Parasite director Bong Joon-ho is urging his fellow filmmakers to help stamp out hate and racism.
Bong, who recently served as a masterclass guess lecturer for Chapman University’s Dodge College in Orange, California, opened up about his thoughts regarding America’s current racial turmoil and discussed what the film industry can do to help.
“I’m far away in Korea and I have to see everything in the news from an outsider’s perspective, but as someone who is a part of mankind, as a person, it’s quite fearful to watch the hate crimes against Asian-Americans and the BLM movement,” said the three-time Oscar winner, via Deadline.
Bong admitted, “I do think about what the film industry can do at this time. With films, creating a film takes a lot of time and a lot of money; it’s a big unit that can’t really respond quickly to issues that are currently happening in society.”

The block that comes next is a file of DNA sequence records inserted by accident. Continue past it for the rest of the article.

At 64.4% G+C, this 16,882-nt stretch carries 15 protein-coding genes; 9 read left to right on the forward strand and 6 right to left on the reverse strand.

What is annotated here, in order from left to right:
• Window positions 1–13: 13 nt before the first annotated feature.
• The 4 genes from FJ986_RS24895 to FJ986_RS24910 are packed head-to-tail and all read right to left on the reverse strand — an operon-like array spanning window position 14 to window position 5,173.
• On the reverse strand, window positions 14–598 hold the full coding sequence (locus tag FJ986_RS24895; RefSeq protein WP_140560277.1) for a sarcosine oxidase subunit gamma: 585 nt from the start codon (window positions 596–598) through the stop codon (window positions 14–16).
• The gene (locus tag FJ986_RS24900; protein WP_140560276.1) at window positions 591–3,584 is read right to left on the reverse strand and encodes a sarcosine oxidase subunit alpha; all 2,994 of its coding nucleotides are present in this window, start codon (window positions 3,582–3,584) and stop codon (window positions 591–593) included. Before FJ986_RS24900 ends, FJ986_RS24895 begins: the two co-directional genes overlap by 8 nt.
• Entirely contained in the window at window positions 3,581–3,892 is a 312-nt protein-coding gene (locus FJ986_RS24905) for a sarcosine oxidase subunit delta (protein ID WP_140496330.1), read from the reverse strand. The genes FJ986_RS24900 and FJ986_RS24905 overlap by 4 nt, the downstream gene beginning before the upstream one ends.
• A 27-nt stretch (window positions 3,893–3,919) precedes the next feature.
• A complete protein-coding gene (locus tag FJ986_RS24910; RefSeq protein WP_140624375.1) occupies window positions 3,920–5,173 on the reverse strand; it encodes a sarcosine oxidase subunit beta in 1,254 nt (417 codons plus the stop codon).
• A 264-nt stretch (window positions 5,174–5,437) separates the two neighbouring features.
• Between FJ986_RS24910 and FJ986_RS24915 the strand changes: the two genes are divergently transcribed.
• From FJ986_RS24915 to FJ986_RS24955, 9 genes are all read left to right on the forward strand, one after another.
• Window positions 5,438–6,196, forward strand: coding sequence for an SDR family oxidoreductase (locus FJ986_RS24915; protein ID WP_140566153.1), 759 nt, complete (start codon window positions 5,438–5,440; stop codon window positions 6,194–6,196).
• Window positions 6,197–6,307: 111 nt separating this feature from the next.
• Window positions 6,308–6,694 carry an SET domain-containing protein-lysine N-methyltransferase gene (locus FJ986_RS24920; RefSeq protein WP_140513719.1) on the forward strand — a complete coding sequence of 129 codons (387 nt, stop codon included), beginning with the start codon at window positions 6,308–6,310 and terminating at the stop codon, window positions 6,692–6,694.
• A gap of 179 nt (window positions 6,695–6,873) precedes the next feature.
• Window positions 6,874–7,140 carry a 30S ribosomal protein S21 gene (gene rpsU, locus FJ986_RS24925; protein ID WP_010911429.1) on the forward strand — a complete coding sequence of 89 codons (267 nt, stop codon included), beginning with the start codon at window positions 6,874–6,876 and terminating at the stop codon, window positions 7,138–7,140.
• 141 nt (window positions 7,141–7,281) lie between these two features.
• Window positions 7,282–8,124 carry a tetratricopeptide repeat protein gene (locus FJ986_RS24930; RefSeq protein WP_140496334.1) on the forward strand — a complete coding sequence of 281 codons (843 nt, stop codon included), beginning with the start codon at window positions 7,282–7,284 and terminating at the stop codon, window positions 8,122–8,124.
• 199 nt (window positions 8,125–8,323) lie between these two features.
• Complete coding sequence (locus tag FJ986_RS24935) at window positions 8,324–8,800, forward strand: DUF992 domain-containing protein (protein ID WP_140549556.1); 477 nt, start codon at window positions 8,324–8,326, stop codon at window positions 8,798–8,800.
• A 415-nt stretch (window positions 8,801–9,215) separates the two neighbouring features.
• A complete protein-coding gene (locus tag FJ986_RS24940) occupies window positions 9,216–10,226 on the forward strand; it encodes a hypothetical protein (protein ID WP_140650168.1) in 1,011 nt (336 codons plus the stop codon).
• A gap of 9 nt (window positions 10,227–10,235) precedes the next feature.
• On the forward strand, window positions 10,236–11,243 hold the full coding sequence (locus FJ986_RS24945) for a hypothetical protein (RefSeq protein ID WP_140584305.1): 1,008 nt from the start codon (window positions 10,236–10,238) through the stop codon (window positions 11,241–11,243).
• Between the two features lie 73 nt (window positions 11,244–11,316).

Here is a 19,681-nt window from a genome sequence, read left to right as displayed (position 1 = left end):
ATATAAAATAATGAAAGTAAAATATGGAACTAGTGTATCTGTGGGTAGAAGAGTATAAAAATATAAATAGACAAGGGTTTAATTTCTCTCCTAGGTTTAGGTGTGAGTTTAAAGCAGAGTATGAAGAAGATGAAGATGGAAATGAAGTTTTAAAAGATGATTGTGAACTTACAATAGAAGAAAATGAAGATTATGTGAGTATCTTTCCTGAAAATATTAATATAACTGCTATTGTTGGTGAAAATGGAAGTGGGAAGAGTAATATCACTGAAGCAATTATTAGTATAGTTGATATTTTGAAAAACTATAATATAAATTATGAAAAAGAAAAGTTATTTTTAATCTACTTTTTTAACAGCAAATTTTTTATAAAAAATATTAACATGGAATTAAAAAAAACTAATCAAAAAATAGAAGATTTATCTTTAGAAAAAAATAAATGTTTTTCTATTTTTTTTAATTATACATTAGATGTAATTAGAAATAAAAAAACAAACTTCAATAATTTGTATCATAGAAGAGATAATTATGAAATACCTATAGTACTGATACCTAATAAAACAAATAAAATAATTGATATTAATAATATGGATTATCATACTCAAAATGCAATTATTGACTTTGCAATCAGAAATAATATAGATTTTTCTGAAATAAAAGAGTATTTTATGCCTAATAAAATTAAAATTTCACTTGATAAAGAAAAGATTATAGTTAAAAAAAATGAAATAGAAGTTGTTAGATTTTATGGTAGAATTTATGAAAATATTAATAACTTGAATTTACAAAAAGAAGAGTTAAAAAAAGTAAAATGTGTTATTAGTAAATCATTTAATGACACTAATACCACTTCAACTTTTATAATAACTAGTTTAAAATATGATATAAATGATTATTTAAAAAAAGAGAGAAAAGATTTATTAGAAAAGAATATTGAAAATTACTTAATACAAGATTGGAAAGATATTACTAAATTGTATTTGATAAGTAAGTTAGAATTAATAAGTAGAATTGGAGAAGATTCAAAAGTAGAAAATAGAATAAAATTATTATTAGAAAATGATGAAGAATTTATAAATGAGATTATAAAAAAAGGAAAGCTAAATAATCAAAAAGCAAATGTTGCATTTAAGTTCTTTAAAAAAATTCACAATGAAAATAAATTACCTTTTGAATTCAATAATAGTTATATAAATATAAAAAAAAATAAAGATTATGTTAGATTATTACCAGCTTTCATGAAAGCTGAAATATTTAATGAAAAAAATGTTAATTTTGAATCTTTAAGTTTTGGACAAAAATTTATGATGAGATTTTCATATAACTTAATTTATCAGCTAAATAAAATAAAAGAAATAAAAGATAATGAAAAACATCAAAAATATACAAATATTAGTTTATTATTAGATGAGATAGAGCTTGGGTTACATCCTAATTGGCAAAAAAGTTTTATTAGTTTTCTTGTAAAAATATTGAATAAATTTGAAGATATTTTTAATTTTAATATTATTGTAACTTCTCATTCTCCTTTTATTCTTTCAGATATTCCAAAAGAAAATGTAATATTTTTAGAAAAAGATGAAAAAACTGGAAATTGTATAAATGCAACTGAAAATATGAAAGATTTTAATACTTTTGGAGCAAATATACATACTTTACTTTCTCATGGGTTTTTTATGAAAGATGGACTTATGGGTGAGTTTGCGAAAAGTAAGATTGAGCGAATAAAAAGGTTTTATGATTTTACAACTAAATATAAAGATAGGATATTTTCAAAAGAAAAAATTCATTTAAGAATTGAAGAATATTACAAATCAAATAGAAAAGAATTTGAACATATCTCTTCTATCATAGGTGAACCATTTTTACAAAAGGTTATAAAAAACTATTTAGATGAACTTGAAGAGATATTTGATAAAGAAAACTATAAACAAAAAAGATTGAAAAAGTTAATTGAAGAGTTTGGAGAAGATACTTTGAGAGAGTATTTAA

“It’s a medium that’s difficult to use when you are trying to respond in real-time,” he added. “But ironically, because of that, I think creators and filmmakers can be bolder with dealing with issues and they shouldn’t be afraid to confront them.”
The Korean director used Spike Lee‘s Do The Right Thing as an example, saying that while the movie wasn’t made to predict the future, it relied on insight to “portray the issues that are currently boiling underneath the surface of society that can explode later on.”
“For me, Parasite was a film where I tried to take that approach,” said Bong. “As creators and artists, you sort of have to see through the essence and the central questions in our society through the days that you live through and send a reply to those questions through your work.”
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